2. Interesting question – to learn from my mistakes. What am I learning? For me it was once a growing fear that I was a bad person who was vulnerable to making mistakes, often without even knowing it, but nevertheless I was guilty and could expect to receive punishment and have all love revoked. However, my Christ has brought me glad tidings -“Call upon me in the day of trouble: I will deliver thee” – and now learning is about gaining greater consciousness or awareness and conviction of the omnipresence of Good which, when we “reason together”, covers everything: there is no chance of evil (mistakes) in the omnipresence of Good; there is no chance of punishment (love revoked) in the omnipotence of Good; and there is no chance of not knowing in the omniscience of Good.

      I find myself saying “Ooops – turn right here” more often.

    3. It’s an interesting line, for sure! I see it as learning to put what God wants for us first, to trust in Her provision – learning from disappointment, when we don’t get what we want, or when we are unappreciated by others – the others being ungrateful, even disdainful of us.

      There’s an MBE line about, “by suffering or by Science;” the suffering teaches us to turn to God, to rely on God alone. It’s not that we’re making mistakes and being punished, it’s the result of not putting what God wants first. I believe the better we get at using Science, aligning our thoughts and desires with God’s, the less we suffer due to material circumstances. It’s a learning process.

    4. Being glad for every experience which helps us to get rid of material desires, hopes and aims.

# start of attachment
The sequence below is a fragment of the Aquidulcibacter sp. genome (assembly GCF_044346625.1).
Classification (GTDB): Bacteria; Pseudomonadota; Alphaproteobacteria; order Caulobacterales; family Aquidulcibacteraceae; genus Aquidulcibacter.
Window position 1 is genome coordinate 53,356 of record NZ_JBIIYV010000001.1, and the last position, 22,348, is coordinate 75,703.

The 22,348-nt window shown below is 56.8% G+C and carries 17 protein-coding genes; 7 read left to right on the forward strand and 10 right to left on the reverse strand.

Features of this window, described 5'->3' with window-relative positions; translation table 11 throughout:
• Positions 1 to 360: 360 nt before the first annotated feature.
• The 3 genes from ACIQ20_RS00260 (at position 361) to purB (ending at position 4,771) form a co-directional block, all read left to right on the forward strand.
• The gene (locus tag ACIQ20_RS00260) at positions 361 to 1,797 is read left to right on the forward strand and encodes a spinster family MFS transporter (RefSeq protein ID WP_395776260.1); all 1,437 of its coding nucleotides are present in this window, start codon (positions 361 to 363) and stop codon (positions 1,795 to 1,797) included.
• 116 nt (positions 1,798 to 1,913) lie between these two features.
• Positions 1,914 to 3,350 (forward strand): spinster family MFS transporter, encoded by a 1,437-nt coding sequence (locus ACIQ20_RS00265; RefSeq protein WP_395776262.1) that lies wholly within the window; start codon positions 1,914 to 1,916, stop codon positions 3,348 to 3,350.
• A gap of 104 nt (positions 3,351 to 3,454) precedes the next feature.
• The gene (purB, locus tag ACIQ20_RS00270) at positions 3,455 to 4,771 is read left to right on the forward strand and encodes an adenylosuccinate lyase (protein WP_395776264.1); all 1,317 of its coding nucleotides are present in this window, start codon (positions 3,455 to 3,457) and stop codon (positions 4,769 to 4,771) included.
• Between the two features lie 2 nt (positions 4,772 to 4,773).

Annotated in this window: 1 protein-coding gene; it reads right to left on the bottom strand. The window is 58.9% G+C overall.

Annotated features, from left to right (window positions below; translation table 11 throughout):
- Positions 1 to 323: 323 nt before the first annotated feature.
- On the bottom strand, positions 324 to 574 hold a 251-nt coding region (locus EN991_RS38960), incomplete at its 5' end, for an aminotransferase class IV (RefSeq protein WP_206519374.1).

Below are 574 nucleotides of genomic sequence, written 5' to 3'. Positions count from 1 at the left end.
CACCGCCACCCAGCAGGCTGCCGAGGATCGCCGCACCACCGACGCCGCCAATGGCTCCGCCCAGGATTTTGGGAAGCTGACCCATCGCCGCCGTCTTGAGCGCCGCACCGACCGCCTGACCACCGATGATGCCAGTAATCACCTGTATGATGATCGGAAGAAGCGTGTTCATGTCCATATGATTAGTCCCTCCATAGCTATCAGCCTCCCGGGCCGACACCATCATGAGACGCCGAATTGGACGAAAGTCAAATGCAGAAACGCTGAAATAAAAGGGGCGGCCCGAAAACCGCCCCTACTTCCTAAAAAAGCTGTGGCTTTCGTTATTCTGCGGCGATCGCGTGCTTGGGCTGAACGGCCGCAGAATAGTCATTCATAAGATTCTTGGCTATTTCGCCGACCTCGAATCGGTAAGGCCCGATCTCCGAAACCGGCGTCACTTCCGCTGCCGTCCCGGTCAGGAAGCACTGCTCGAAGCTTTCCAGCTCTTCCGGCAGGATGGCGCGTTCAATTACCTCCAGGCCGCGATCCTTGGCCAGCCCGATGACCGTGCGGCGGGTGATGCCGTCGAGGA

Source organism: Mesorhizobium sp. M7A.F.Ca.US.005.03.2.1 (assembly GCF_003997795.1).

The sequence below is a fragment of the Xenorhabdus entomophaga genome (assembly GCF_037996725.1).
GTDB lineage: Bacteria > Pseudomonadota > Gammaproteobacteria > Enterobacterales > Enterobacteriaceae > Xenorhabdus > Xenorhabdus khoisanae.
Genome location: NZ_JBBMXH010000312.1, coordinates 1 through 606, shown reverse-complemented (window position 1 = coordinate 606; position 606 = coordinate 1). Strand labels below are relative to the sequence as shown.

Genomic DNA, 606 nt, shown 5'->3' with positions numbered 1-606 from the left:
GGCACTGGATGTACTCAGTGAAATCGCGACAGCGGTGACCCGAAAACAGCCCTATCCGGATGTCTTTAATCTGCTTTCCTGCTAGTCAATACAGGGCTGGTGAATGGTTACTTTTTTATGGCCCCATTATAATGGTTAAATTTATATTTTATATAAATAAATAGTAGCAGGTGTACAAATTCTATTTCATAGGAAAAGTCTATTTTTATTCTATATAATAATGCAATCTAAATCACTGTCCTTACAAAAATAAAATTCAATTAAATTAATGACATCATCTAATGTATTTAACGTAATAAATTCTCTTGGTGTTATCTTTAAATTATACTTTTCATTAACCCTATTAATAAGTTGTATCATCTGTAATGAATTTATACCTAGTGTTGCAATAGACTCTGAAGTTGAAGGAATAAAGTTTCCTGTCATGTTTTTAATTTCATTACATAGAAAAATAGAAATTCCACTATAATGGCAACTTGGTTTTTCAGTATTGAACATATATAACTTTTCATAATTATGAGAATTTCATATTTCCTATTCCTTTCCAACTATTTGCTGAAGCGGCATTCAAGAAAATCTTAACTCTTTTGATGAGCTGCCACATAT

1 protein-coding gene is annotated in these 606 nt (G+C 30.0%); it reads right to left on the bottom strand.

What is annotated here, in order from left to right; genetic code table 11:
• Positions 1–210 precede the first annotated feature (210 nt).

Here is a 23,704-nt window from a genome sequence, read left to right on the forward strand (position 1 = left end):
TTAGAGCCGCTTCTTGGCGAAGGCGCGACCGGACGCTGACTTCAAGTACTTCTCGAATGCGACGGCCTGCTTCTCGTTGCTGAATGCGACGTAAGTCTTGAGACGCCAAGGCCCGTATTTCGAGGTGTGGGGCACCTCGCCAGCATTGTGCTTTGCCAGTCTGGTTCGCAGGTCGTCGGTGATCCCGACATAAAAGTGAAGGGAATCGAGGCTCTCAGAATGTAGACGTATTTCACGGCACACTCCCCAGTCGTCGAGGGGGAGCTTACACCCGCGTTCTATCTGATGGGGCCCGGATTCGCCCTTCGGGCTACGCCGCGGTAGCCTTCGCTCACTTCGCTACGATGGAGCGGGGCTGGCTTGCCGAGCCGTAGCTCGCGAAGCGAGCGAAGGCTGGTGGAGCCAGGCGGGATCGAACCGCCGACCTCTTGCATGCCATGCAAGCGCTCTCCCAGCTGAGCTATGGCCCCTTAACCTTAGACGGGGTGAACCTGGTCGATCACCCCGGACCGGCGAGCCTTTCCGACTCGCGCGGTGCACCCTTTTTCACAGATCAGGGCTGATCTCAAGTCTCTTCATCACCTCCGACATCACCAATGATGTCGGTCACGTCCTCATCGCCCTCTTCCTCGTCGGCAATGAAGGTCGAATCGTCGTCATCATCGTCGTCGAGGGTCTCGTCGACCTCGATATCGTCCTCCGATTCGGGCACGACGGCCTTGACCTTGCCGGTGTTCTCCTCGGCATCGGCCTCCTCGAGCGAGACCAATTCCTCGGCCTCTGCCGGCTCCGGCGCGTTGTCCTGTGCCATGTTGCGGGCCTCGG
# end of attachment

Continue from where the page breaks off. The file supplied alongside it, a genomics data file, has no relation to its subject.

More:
We can be glad for challenges because they make us grow spiritually. Loss of mortal pleasure or pain is always gain. To lose one’s reliance on matter is a gain spiritually.

    5. Patricia, I love this hymn. I think MBE is saying these things have no power. “For hope deferred” she then says “Wait.” And, for “ingratitude, disdain” she says later in the line “and love more for every hate.” And then she goes on to say why “and fear no ill,-since God is good, and loss is gain.” I think she is disarming these lies. Love wins. Why? Because no one wants to stay in a consciousness of ingratitude or disdain. It is uncomfortable – and it should be. It is natural to turn away from it back to love.

  6. good morning to all. Beautiful item today. I have enough to think about. It is very opportune to “shake the thought”. How many times without thinking or realizing we think as the article says about others and ourselves ?. We must work more as an archer and watch our thoughts more naturally. Thank you all and blessings.

  7. A well-timed message – caught me feeling smug and superior in the outcome of a recent conflict. Thanks for the great reminder!

  8. Right on target. A customer of mine, long ago, said “I think being judgemental is the worst sin on earth.” (She meant “judgemental” as a negative term.) I don’t recall what prompted the remark, but I can still see her making it. I am so grateful now for this wonderful and inspiring amplification of that message! Today it can be our exciting challenge to think of all we meet, see, read or hear about with Christ-taught compassion. Onward!

  9. Evan. Thank you. I am feeling that I a person has scornful thoughts directed to me. What approach would be effective so that being a target of scorn is disolved? Perhaps it is the same prayer… ‘to see God’s man reflecting the divine nature’. To know that ‘God did not create some people better than others’ and to pray that this person will come to understand that fact. (?)